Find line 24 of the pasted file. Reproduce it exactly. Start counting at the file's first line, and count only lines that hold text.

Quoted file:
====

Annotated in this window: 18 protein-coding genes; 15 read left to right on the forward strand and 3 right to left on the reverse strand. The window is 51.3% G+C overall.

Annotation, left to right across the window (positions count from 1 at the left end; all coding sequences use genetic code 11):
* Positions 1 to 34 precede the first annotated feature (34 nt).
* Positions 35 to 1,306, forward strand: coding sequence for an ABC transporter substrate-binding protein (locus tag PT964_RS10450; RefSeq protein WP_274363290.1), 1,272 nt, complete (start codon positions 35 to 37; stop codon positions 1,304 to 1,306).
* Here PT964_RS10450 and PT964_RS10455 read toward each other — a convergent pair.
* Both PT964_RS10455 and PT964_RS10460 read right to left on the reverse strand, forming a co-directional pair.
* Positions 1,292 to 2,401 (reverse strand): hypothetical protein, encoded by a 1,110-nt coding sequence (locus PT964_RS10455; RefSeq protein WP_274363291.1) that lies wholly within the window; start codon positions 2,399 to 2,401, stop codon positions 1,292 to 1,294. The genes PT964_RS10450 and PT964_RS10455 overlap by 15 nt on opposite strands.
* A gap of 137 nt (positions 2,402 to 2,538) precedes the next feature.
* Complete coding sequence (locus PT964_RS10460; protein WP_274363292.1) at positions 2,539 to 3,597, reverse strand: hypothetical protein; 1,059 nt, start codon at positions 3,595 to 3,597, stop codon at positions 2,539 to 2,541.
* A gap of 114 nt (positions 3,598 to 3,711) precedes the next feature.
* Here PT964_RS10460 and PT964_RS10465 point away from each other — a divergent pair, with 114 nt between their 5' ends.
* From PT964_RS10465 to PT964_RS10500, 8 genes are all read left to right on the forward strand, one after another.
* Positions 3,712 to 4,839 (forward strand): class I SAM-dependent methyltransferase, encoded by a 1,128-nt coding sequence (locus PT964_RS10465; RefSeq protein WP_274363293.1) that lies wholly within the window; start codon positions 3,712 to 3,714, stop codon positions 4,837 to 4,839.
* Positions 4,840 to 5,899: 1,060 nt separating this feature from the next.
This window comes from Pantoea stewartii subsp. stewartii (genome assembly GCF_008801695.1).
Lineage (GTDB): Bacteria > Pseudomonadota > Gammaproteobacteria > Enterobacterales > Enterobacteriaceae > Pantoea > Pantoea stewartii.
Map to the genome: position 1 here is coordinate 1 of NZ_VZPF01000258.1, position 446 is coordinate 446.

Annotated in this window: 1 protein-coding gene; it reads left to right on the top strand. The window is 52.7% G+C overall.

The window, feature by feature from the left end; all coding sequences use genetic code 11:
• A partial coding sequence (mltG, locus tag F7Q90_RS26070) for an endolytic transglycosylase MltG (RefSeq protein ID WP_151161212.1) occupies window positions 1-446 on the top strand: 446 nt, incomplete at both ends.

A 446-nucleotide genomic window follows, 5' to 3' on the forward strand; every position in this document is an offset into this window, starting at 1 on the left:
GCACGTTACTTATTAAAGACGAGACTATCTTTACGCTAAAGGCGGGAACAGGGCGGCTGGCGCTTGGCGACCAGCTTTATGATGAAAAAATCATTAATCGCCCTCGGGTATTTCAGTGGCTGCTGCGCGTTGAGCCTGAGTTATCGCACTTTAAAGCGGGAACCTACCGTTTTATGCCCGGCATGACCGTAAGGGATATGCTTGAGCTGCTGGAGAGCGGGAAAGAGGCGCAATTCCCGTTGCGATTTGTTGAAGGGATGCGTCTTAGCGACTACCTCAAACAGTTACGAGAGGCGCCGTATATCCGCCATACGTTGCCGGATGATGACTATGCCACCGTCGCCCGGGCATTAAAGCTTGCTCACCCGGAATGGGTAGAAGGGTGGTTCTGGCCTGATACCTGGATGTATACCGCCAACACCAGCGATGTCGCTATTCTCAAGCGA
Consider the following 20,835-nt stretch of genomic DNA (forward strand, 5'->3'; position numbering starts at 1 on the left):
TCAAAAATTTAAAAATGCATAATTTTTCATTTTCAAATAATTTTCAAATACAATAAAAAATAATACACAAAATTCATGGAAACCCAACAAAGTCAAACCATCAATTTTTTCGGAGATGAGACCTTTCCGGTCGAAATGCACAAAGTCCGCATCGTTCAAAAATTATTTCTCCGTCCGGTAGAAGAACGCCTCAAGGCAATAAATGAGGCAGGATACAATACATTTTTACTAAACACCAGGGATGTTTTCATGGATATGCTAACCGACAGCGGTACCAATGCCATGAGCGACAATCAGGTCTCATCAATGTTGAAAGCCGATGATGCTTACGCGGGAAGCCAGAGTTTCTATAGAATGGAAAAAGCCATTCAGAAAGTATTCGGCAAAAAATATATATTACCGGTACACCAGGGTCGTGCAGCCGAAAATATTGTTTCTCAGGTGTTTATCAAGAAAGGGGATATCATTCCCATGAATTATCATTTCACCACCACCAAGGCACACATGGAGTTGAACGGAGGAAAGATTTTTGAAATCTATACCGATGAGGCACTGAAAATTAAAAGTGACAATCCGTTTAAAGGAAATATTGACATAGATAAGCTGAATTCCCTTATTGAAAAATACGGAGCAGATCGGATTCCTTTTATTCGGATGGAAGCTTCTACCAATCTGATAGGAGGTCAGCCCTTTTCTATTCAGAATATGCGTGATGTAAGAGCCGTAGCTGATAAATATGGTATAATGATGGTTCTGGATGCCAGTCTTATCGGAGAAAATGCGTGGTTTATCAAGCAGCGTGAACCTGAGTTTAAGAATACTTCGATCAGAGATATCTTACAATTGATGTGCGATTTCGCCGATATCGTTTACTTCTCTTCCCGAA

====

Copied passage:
TCAAAAATTTAAAAATGCATAATTTTTCATTTTCAAATAATTTTCAAATACAATAAAAAATAATACACAAAATTCATGGAAACCCAACAAAGTCAAACCATCAATTTTTTCGGAGATGAGACCTTTCCGGTCGAAATGCACAAAGTCCGCATCGTTCAAAAATTATTTCTCCGTCCGGTAGAAGAACGCCTCAAGGCAATAAATGAGGCAGGATACAATACATTTTTACTAAACACCAGGGATGTTTTCATGGATATGCTAACCGACAGCGGTACCAATGCCATGAGCGACAATCAGGTCTCATCAATGTTGAAAGCCGATGATGCTTACGCGGGAAGCCAGAGTTTCTATAGAATGGAAAAAGCCATTCAGAAAGTATTCGGCAAAAAATATATATTACCGGTACACCAGGGTCGTGCAGCCGAAAATATTGTTTCTCAGGTGTTTATCAAGAAAGGGGATATCATTCCCATGAATTATCATTTCACCACCACCAAGGCACACATGGAGTTGAACGGAGGAAAGATTTTTGAAATCTATACCGATGAGGCACTGAAAATTAAAAGTGACAATCCGTTTAAAGGAAATATTGACATAGATAAGCTGAATTCCCTTATTGAAAAATACGGAGCAGATCGGATTCCTTTTATTCGGATGGAAGCTTCTACCAATCTGATAGGAGGTCAGCCCTTTTCTATTCAGAATATGCGTGATGTAAGAGCCGTAGCTGATAAATATGGTATAATGATGGTTCTGGATGCCAGTCTTATCGGAGAAAATGCGTGGTTTATCAAGCAGCGTGAACCTGAGTTTAAGAATACTTCGATCAGAGATATCTTACAATTGATGTGCGATTTCGCCGATATCGTTTACTTCTCTTCCCGAA